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Finding value of $\displaystyle \int^{\infty}_{0}\frac{x\sin x}{(x^2+1)^3}dx$

Let $$ I = \frac{1}{2}\int^{\infty}_{0}\sin x\frac{2x}{(x^2+1)^3}dx$$

Integrating by parts

$$ \Rightarrow I = -\frac{\sin x}{(x^2+1)^2}\bigg|^{\infty}_{0}+\int^{\infty}_{0}\frac{\cos x}{(x^2+1)^2}dx=\int^{\infty}_{0}\frac{\cos x}{(x^2+1)^2}dx$$

How do i solve it?

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    $\begingroup$ Notice $\int_0^\infty \frac{\cos x}{(1+x^2)^2} dx = \frac12 \int_{-\infty}^\infty \frac{e^{ix}}{(1+x^2)^2}dx$. You can evaluate integral on RHS by converting it to a contour integral over the upper half-plane and take residue at $x = i$ $\endgroup$ – achille hui Mar 29 '19 at 14:28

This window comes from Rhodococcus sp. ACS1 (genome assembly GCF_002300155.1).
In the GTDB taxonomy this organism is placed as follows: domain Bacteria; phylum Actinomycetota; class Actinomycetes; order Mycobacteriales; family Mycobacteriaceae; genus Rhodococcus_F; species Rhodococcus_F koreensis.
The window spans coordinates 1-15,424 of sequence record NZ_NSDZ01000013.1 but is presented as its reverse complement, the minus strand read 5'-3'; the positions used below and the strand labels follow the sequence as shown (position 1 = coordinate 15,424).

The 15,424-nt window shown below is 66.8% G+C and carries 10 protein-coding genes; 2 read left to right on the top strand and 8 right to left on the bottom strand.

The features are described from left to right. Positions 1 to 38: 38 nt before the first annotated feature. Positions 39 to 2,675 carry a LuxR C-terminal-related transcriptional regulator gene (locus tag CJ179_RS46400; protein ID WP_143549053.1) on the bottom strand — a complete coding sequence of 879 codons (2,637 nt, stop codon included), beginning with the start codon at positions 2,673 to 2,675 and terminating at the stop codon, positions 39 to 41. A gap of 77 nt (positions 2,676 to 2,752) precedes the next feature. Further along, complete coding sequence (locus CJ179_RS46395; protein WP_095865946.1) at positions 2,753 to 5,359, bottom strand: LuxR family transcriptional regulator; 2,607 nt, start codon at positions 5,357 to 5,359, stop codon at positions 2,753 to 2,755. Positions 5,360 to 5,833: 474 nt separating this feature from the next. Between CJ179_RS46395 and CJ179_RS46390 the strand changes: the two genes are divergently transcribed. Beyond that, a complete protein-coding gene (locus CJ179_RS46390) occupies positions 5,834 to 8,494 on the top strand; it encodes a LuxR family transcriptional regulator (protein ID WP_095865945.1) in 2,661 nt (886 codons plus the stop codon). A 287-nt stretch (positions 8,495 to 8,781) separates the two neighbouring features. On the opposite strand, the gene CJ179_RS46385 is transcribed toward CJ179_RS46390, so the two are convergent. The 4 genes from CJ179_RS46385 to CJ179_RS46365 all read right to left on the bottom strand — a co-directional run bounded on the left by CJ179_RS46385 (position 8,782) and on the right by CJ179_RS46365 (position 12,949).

• $\begingroup$ Break the polynomial in the denominator into factors using complex numbers use partial fraction and then it is trivial $\endgroup$ – Aditya Garg Mar 29 '19 at 14:28
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$$I=\int_0^\infty \frac{x \sin x}{(1+x^2)^3}dx=-\frac14 \underbrace{\frac{\sin x}{(1+x^2)^2}\bigg|_0^\infty}_{=0} +\frac14 \int_0^\infty \frac{\cos x}{(1+x^2)^2}dx $$ Now we have that $I=-\frac14 J'(1)$ because we can take: $$J(a)=\int_0^\infty \frac{\cos x}{a+x^2}dx \Rightarrow J'(a)=-\int_0^\infty \frac{\cos x}{(a+x^2)^2}dx$$ Thus all we need to do is to find $J(a)$ then take a derivate and set $a=1$.

But one can directly find for example here that: $$J(a)=\frac{\pi}{2 \sqrt a }e^{-\sqrt a}\Rightarrow J'(a)=\frac{\pi}{2}\left(-\frac12 a^{-3/2}e^{-\sqrt a} -\frac{1}{\sqrt a} e^{-\sqrt a} \frac{1}{2\sqrt a}\right)$$

$$\Rightarrow I=-\frac14J'(1)=\frac{\pi}{8}\left(\frac12 e^{-1}+\frac12 e^{-1}\right)=\frac{\pi}{8e}$$

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